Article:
There will be plenty of Beethoven, Bernstein and Bach at the 2018 BBC Proms, but also a good helping of pagan-gospel, disco-punk, DIY indie and feminist rap. The festival is set to be more with it and edgy than ever before with a late-night prom celebrating the music of modern New York.
The Proms director, David Pickard, said it was part of his remit to explore the new in all forms of music. “It is contemporary music from across New York as it’s happening at the moment,” he said. “It is a very vibrant scene in terms of what people are writing, and it is boundary-crossing as well – there is a lot of experimentation going on.”
He said barriers were coming down across the music world and that the Proms should reflect that: “There is a fluidity there that hasn’t existed before, and I think it is partly to do with a younger listener who is less compartmentalised.”
The New York prom will be presented by Jules Buckley and the Heritage Orchestra and will feature guests including the classically trained gospel revivalist Serpentwithfeet, the singer-songwriter Sharon Van Etten and the dance collective Hercules and Love Affair.
The 2018 Proms will also mark a number of anniversaries, including the 100th anniversary of the Representation of the People Act 1918, which paved the way for universal suffrage. Proms organisers said 24 female composers would be featured this year – more, it is thought, than ever before.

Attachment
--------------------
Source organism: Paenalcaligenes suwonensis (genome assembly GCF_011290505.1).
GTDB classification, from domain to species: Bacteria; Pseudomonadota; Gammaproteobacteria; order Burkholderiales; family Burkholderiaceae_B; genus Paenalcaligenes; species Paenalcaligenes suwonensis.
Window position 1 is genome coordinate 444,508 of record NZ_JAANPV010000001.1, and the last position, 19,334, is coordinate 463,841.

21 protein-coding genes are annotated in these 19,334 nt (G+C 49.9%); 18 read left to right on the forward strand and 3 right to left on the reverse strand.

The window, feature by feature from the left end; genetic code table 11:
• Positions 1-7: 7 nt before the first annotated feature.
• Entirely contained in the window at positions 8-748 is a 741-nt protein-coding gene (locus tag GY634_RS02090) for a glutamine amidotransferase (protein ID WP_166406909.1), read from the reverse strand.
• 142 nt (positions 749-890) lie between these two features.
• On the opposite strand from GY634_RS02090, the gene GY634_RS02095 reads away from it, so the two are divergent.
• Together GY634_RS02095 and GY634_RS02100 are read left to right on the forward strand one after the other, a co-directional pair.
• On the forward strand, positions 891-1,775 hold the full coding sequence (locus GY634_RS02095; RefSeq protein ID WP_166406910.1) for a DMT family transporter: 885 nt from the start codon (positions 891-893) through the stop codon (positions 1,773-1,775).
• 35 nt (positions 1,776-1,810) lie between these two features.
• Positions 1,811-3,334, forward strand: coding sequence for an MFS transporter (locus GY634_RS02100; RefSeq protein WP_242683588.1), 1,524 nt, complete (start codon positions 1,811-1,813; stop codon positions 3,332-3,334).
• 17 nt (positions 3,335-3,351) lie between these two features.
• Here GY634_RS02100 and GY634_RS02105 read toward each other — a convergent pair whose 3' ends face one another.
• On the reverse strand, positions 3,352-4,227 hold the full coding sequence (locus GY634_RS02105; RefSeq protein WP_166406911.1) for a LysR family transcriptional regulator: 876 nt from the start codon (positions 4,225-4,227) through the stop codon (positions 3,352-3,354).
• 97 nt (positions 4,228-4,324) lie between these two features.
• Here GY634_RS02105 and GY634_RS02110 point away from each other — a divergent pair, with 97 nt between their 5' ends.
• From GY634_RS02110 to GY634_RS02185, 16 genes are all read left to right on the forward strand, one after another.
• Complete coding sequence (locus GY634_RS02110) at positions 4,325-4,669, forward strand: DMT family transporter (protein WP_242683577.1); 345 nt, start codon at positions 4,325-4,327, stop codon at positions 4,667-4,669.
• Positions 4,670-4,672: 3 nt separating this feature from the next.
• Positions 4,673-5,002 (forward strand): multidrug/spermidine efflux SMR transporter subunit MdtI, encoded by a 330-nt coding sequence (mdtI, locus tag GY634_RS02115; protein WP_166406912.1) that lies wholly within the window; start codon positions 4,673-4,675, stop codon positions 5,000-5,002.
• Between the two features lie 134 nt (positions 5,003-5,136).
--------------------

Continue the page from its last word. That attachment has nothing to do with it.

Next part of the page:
Among the contemporary composers included are Anna Meredith, who has created a work to be premiered on the first night of the Proms, and Roxanna Panufnik, who will be part of the coveted last night.
After the successful staging last year of a prom outside London for the first time since 1930, when the event went to Hull, this year it will travel to the Drill Hall in Lincoln for a performance of Stravinsky’s The Soldier’s Tale, written in 1918.
Other anniversaries marked during the eight-week festival will be the birth of Leonard Bernstein, with performances of West Side Story, On the Town and a re-creation of one of the two proms Bernstein conducted; the death of Claude Debussy; the end of the first world war; the death of Hubert Parry, composer of Jerusalem; and the death of Lili Boulanger, a composer well known to musicians but not the wider public.
“She died at 24 and left this small but brilliant legacy,” said Pickard. “She is someone who is known to conductors, but they rarely get the chance to perform her work.”
There will be more than 90 concerts, with around a dozen that are not strictly classical. This year that category includes a prom given over to the talents of the young jazz prodigy Jacob Collier, who made his name as a YouTube phenomenon; a prom celebrating music from the BBC Radiophonic Workshop; and a tango prom celebrating Argentine music, as well as tango’s less well-known variant in Finland.
To mark the 40th anniversary of the BBC Young Musician competition, there will be the first ever “young musician prom”, with 20 of its alumni including Nicola Benedetti, Michael Collins and Sheku Kanneh-Mason.
Among the classical Proms debuts will be Geneva’s Orchestre de la Suisse Romande, in its centenary year; Teodor Currentzis and his ensemble MusicAeterna performing punked-up Beethoven; and the disabled-led ensemble BSO Resound.
Organisers said more than 100,000 tickets would be available at under £15, with standing (or “promming”) tickets costing £6 and every prom broadcast live on BBC Radio 3.
• BBC Proms, 13 July-8 September